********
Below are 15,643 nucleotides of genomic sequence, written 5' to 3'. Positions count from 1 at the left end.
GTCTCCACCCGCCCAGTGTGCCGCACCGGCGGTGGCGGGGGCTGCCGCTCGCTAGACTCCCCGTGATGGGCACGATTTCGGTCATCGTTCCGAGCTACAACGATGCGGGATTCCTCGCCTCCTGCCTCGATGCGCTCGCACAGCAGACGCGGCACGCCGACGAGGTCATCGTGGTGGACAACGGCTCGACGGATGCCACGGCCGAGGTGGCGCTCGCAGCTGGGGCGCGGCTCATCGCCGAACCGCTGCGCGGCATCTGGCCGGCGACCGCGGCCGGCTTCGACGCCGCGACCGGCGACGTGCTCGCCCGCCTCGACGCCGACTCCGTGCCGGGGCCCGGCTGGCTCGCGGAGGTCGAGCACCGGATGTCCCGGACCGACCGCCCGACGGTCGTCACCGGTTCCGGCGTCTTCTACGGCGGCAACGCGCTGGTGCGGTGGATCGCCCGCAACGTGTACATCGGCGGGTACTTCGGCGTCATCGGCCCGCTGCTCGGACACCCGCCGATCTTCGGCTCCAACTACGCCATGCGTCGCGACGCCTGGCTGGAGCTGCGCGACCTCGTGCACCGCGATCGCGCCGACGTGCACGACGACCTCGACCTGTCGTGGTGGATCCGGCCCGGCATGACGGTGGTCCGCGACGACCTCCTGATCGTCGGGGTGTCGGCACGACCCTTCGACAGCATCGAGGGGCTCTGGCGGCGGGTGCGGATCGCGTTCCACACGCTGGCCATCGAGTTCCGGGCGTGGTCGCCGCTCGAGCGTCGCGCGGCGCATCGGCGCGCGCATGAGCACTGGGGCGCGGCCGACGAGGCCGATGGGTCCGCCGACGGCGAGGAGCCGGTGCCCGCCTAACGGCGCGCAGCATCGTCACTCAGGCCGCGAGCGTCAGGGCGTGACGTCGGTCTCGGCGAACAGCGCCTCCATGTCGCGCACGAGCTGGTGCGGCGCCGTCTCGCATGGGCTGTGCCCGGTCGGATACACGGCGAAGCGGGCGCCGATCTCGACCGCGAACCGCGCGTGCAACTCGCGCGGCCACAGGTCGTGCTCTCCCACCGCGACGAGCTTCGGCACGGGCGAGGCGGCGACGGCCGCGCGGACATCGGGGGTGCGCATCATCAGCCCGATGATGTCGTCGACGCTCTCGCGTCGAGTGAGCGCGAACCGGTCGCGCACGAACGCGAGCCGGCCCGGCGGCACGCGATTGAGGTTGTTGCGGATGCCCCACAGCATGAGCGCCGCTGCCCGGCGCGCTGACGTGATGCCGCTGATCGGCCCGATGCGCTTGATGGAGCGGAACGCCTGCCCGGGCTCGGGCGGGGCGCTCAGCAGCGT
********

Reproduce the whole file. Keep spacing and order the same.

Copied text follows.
Below are 15,643 nucleotides of genomic sequence, written 5' to 3'. Positions count from 1 at the left end.
GTCTCCACCCGCCCAGTGTGCCGCACCGGCGGTGGCGGGGGCTGCCGCTCGCTAGACTCCCCGTGATGGGCACGATTTCGGTCATCGTTCCGAGCTACAACGATGCGGGATTCCTCGCCTCCTGCCTCGATGCGCTCGCACAGCAGACGCGGCACGCCGACGAGGTCATCGTGGTGGACAACGGCTCGACGGATGCCACGGCCGAGGTGGCGCTCGCAGCTGGGGCGCGGCTCATCGCCGAACCGCTGCGCGGCATCTGGCCGGCGACCGCGGCCGGCTTCGACGCCGCGACCGGCGACGTGCTCGCCCGCCTCGACGCCGACTCCGTGCCGGGGCCCGGCTGGCTCGCGGAGGTCGAGCACCGGATGTCCCGGACCGACCGCCCGACGGTCGTCACCGGTTCCGGCGTCTTCTACGGCGGCAACGCGCTGGTGCGGTGGATCGCCCGCAACGTGTACATCGGCGGGTACTTCGGCGTCATCGGCCCGCTGCTCGGACACCCGCCGATCTTCGGCTCCAACTACGCCATGCGTCGCGACGCCTGGCTGGAGCTGCGCGACCTCGTGCACCGCGATCGCGCCGACGTGCACGACGACCTCGACCTGTCGTGGTGGATCCGGCCCGGCATGACGGTGGTCCGCGACGACCTCCTGATCGTCGGGGTGTCGGCACGACCCTTCGACAGCATCGAGGGGCTCTGGCGGCGGGTGCGGATCGCGTTCCACACGCTGGCCATCGAGTTCCGGGCGTGGTCGCCGCTCGAGCGTCGCGCGGCGCATCGGCGCGCGCATGAGCACTGGGGCGCGGCCGACGAGGCCGATGGGTCCGCCGACGGCGAGGAGCCGGTGCCCGCCTAACGGCGCGCAGCATCGTCACTCAGGCCGCGAGCGTCAGGGCGTGACGTCGGTCTCGGCGAACAGCGCCTCCATGTCGCGCACGAGCTGGTGCGGCGCCGTCTCGCATGGGCTGTGCCCGGTCGGATACACGGCGAAGCGGGCGCCGATCTCGACCGCGAACCGCGCGTGCAACTCGCGCGGCCACAGGTCGTGCTCTCCCACCGCGACGAGCTTCGGCACGGGCGAGGCGGCGACGGCCGCGCGGACATCGGGGGTGCGCATCATCAGCCCGATGATGTCGTCGACGCTCTCGCGTCGAGTGAGCGCGAACCGGTCGCGCACGAACGCGAGCCGGCCCGGCGGCACGCGATTGAGGTTGTTGCGGATGCCCCACAGCATGAGCGCCGCTGCCCGGCGCGCTGACGTGATGCCGCTGATCGGCCCGATGCGCTTGATGGAGCGGAACGCCTGCCCGGGCTCGGGCGGGGCGCTCAGCAGCGT